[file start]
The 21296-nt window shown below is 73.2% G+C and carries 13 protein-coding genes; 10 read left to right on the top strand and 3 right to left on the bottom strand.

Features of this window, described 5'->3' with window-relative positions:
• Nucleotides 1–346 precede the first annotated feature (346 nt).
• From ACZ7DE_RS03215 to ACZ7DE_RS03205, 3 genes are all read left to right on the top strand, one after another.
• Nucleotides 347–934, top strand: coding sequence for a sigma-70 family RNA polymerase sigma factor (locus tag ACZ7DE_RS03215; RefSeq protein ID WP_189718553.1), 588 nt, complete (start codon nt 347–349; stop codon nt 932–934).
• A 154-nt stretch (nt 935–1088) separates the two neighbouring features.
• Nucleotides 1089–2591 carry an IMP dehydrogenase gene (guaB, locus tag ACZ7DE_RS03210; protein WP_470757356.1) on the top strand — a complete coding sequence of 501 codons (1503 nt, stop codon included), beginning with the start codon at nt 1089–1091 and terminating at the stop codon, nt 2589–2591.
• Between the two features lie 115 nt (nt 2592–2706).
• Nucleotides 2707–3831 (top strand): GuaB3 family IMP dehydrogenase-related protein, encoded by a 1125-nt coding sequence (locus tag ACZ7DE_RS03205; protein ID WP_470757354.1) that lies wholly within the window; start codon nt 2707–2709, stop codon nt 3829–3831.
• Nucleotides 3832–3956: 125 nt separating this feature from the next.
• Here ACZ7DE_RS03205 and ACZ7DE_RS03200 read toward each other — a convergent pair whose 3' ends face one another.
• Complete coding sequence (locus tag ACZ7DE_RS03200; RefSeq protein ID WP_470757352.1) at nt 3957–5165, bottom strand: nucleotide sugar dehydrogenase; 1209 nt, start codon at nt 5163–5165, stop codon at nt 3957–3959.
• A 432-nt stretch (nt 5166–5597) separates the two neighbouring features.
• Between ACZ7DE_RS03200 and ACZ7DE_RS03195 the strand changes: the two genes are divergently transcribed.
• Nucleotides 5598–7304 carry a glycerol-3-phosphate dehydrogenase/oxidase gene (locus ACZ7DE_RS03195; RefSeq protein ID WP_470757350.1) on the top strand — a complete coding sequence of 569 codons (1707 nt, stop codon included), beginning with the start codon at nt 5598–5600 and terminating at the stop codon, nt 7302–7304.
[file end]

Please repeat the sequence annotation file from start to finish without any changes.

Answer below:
The 21296-nt window shown below is 73.2% G+C and carries 13 protein-coding genes; 10 read left to right on the top strand and 3 right to left on the bottom strand.

Features of this window, described 5'->3' with window-relative positions:
• Nucleotides 1–346 precede the first annotated feature (346 nt).
• From ACZ7DE_RS03215 to ACZ7DE_RS03205, 3 genes are all read left to right on the top strand, one after another.
• Nucleotides 347–934, top strand: coding sequence for a sigma-70 family RNA polymerase sigma factor (locus tag ACZ7DE_RS03215; RefSeq protein ID WP_189718553.1), 588 nt, complete (start codon nt 347–349; stop codon nt 932–934).
• A 154-nt stretch (nt 935–1088) separates the two neighbouring features.
• Nucleotides 1089–2591 carry an IMP dehydrogenase gene (guaB, locus tag ACZ7DE_RS03210; protein WP_470757356.1) on the top strand — a complete coding sequence of 501 codons (1503 nt, stop codon included), beginning with the start codon at nt 1089–1091 and terminating at the stop codon, nt 2589–2591.
• Between the two features lie 115 nt (nt 2592–2706).
• Nucleotides 2707–3831 (top strand): GuaB3 family IMP dehydrogenase-related protein, encoded by a 1125-nt coding sequence (locus tag ACZ7DE_RS03205; protein ID WP_470757354.1) that lies wholly within the window; start codon nt 2707–2709, stop codon nt 3829–3831.
• Nucleotides 3832–3956: 125 nt separating this feature from the next.
• Here ACZ7DE_RS03205 and ACZ7DE_RS03200 read toward each other — a convergent pair whose 3' ends face one another.
• Complete coding sequence (locus tag ACZ7DE_RS03200; RefSeq protein ID WP_470757352.1) at nt 3957–5165, bottom strand: nucleotide sugar dehydrogenase; 1209 nt, start codon at nt 5163–5165, stop codon at nt 3957–3959.
• A 432-nt stretch (nt 5166–5597) separates the two neighbouring features.
• Between ACZ7DE_RS03200 and ACZ7DE_RS03195 the strand changes: the two genes are divergently transcribed.
• Nucleotides 5598–7304 carry a glycerol-3-phosphate dehydrogenase/oxidase gene (locus ACZ7DE_RS03195; RefSeq protein ID WP_470757350.1) on the top strand — a complete coding sequence of 569 codons (1707 nt, stop codon included), beginning with the start codon at nt 5598–5600 and terminating at the stop codon, nt 7302–7304.